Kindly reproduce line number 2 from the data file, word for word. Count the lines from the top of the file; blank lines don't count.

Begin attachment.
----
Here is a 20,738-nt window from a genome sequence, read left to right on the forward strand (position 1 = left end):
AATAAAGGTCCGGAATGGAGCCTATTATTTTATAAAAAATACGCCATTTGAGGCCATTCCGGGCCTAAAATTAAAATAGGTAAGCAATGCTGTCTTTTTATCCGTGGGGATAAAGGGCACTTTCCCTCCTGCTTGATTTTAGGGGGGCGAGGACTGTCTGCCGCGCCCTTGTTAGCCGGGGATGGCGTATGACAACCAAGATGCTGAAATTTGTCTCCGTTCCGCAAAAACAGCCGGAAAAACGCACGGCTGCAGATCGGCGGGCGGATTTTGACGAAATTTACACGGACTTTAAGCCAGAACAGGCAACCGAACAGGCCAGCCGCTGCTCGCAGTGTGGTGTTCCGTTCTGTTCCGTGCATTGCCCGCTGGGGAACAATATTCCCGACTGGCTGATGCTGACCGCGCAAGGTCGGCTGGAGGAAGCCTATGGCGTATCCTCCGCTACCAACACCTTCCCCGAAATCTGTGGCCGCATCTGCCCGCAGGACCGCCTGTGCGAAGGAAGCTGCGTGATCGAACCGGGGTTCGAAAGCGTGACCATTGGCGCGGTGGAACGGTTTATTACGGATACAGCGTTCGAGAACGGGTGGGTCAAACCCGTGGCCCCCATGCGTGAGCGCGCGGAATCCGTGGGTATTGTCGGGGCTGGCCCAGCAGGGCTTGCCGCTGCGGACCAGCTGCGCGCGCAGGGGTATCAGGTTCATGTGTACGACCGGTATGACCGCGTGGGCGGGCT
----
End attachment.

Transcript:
AATAAAGGTCCGGAATGGAGCCTATTATTTTATAAAAAATACGCCATTTGAGGCCATTCCGGGCCTAAAATTAAAATAGGTAAGCAATGCTGTCTTTTTATCCGTGGGGATAAAGGGCACTTTCCCTCCTGCTTGATTTTAGGGGGGCGAGGACTGTCTGCCGCGCCCTTGTTAGCCGGGGATGGCGTATGACAACCAAGATGCTGAAATTTGTCTCCGTTCCGCAAAAACAGCCGGAAAAACGCACGGCTGCAGATCGGCGGGCGGATTTTGACGAAATTTACACGGACTTTAAGCCAGAACAGGCAACCGAACAGGCCAGCCGCTGCTCGCAGTGTGGTGTTCCGTTCTGTTCCGTGCATTGCCCGCTGGGGAACAATATTCCCGACTGGCTGATGCTGACCGCGCAAGGTCGGCTGGAGGAAGCCTATGGCGTATCCTCCGCTACCAACACCTTCCCCGAAATCTGTGGCCGCATCTGCCCGCAGGACCGCCTGTGCGAAGGAAGCTGCGTGATCGAACCGGGGTTCGAAAGCGTGACCATTGGCGCGGTGGAACGGTTTATTACGGATACAGCGTTCGAGAACGGGTGGGTCAAACCCGTGGCCCCCATGCGTGAGCGCGCGGAATCCGTGGGTATTGTCGGGGCTGGCCCAGCAGGGCTTGCCGCTGCGGACCAGCTGCGCGCGCAGGGGTATCAGGTTCATGTGTACGACCGGTATGACCGCGTGGGCGGGCT